– So many friends have been visiting or in town! College friends, college professors, and many new friends, to boot! Our house has had people coming and going, coming and going, for well over a week now. It keeps it feeling alive.

– And, last but not least, my first journal article was accepted with minor revision! Yippee!

Which leads me to: revision! You rascal, you’re so surprisingly tricky! Even though the reviews of my manuscript were all-in-all quite positive (no one batting me down, tearing my argument to pieces, telling me I don’t know how to write…), it was still surprisingly hard to incorporate comments. My thinking has evolved so much since I wrote this piece, even though it’s only been a few months. Mainly, it’s because the piece draws on work that is a year old.

I imagine this is a common thing I will run into in academic writing: how do you write about old work and stay true to where the argument came from, even during revision? For instance, I’ve been doing all of this reading on empowerment. And while the article talks about empowerment, it is not a critique of empowerment per se. It is a critique of nonprofits and poverty governance structures. It has been hard to edit my empowerment brain and keep it out of this piece for now. No need to muddy an already complex argument. I’ll save the empowerment critique for a paper I’m writing with one of my colleagues.

Interestingly, though, once I just started putting everything on paper and incorporating everything, it made it easier to edit. The editor requested a version with ‘tracked changes’, which made the whole piece very overwhelming to work on and edit-as-I-go. So, after responding to all of the suggestions as best I could, I went section by section, editing back down to cohesive arguments, being aware of word limit and over-citing.

And now it’s off to people I trust to give me feedback! That’s a fun part: look at the original, look at the reviewer’s suggestions, look at the revised manuscript — like a puzzle! Does it fit together? Did I solve it?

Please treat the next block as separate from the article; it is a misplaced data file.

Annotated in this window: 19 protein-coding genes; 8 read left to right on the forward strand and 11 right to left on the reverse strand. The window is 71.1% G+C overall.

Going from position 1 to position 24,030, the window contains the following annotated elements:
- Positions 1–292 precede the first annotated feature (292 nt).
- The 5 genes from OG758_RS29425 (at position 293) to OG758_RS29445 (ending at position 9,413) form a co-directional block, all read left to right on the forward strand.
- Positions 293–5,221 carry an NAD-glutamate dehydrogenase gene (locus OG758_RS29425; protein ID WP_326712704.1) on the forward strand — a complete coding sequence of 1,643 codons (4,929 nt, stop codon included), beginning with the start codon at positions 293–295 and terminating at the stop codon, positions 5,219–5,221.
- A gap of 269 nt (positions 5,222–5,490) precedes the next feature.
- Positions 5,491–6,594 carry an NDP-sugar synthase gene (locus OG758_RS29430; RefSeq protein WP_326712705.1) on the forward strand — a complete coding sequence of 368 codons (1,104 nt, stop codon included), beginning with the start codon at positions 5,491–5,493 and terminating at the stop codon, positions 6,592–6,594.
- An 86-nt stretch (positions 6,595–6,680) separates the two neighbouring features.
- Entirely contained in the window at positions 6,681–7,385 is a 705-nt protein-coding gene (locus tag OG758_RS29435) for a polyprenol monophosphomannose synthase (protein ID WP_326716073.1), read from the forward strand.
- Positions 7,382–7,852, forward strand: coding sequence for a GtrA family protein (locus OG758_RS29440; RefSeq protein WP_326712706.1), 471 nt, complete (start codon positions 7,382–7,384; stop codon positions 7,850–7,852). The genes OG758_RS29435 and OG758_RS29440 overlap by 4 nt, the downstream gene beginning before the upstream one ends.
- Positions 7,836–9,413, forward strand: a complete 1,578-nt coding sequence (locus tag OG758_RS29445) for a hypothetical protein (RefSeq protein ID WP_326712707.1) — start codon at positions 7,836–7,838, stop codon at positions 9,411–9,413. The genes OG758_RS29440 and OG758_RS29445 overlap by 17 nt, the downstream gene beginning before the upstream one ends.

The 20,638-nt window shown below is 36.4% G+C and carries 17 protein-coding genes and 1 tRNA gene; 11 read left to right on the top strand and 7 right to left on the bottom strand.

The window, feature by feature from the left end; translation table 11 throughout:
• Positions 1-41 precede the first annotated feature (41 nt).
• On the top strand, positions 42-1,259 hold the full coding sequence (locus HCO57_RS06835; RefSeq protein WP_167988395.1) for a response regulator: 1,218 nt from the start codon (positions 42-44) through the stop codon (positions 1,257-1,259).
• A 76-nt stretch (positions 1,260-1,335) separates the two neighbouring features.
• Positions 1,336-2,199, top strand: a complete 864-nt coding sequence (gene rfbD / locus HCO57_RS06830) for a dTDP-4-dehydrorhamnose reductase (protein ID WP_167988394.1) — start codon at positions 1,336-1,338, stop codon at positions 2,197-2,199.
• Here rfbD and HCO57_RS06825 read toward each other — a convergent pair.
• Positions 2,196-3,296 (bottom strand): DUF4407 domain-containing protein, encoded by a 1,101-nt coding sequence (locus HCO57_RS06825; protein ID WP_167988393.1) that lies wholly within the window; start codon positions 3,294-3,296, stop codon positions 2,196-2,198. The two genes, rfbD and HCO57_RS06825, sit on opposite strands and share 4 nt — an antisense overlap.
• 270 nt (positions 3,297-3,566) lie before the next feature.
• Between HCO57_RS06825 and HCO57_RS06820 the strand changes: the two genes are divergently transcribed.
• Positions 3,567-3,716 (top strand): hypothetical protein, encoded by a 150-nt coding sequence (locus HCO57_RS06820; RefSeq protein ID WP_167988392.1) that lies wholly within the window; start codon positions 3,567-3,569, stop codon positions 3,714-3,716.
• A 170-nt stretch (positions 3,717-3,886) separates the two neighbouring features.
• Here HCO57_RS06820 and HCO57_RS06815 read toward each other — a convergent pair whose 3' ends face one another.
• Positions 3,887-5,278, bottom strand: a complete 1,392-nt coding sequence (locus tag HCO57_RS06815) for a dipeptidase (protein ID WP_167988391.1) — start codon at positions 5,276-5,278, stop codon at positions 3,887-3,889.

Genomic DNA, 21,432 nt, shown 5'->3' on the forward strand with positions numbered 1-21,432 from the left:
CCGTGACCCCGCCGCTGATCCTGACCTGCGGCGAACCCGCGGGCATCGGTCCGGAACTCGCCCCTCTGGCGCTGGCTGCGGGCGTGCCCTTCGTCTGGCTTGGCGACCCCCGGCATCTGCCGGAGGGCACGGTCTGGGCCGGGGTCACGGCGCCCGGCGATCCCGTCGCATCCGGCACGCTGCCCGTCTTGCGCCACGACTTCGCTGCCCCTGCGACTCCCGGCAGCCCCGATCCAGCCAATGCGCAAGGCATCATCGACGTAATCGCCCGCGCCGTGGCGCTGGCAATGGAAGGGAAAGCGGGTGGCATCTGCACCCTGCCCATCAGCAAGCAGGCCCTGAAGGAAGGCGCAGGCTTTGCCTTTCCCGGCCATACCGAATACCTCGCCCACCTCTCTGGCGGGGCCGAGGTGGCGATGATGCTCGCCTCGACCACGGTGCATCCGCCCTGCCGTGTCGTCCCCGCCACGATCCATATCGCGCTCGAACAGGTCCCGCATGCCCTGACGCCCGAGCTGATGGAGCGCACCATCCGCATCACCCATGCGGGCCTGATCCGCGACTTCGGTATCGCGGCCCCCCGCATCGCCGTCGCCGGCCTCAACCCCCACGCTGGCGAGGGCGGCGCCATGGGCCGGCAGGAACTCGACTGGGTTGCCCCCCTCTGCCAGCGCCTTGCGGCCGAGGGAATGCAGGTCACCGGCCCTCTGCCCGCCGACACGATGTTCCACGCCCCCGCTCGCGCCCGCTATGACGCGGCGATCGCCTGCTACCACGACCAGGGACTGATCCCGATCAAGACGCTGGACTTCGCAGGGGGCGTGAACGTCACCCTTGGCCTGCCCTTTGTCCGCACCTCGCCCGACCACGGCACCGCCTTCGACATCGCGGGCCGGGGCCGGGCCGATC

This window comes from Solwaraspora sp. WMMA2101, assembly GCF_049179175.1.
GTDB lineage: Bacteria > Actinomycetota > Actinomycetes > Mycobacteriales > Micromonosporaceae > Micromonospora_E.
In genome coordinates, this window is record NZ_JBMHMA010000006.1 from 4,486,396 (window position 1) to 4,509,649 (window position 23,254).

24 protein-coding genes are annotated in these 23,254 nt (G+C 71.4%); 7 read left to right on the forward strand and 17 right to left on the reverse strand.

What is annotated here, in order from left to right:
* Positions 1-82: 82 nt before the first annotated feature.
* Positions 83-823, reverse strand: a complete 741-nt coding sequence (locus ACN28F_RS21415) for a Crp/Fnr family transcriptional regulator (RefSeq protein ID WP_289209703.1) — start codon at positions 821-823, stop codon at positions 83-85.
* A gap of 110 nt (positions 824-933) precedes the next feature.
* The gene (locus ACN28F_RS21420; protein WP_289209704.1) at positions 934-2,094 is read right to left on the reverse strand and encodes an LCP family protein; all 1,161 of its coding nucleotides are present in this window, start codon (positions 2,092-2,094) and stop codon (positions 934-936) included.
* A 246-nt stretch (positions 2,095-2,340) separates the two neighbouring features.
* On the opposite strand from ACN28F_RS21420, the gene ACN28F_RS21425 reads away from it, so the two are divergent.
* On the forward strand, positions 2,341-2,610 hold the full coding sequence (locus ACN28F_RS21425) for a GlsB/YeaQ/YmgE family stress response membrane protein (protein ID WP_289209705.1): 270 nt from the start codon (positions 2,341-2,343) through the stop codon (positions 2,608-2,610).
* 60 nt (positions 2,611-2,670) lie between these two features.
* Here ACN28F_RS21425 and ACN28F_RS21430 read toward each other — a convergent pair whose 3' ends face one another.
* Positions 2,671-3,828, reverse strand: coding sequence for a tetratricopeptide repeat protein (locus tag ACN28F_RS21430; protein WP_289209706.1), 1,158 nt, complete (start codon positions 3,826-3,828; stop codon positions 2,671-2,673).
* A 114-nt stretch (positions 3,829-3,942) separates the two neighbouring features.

However, this also means that it is back to the genealogy soon. I have friends in town the next few days, then a getaway to the San Juan Islands for one night, and then it’s off to the music festival, and shortly after that, Peru! Not a lot of time to get work done. But enough time to keep collecting books, figure out a plan for the year, start to look for grant sources, think about putting together a syllabus for a new class, organize the fall colloquium series, keep planning Eat for Equity events, and, you know, cook, exercise, sleep, read, see friends and family — all that good stuff.

A goal for the next few work days: prioritize 3 books to get a good handle on. One from each ‘genre’ of empowerment literature. Skim these, take notes, summarize. Start to think about a gap. Start to practice recitation by reading these against relational poverty studies. I think that is my task, really. Not to apply relational poverty studies things after the fact, but to read it into the work I’m doing right now. In fact, this will be incredibly helpful for a paper I’ve been scheming with a colleague, that will look at ‘relational empowerment’ – how the term has been used, and what critical GIS / feminist geography / relational poverty studies can bring to that term. Pretty neat!

Closing thought: I’ve been reading a lot of academic blogs this week. On how to be a better ‘whole-person’ academic, on the importance of respect in the female academic blogosphere, and in general, on how to get your voice out into the world. I’ve also been doing some blogging for non-academic sources. I think it is probably time for me to start cultivating this a bit more intentionally. Get my ideas out there. Get people to read this blog. Start a twitter account. Follow people who inspire me intellectually. Post what I’m reading. Link to donor activism and social justice work. Connect the multiple branches of my public/academic/social life in a way that I’ve been resisting for a while. Either way, I gotta keep reading these other fine folks. They certainly add a level of inspiration that can be hard to find while sitting alone at one’s desk, readin’, writin’ and pontificatin’.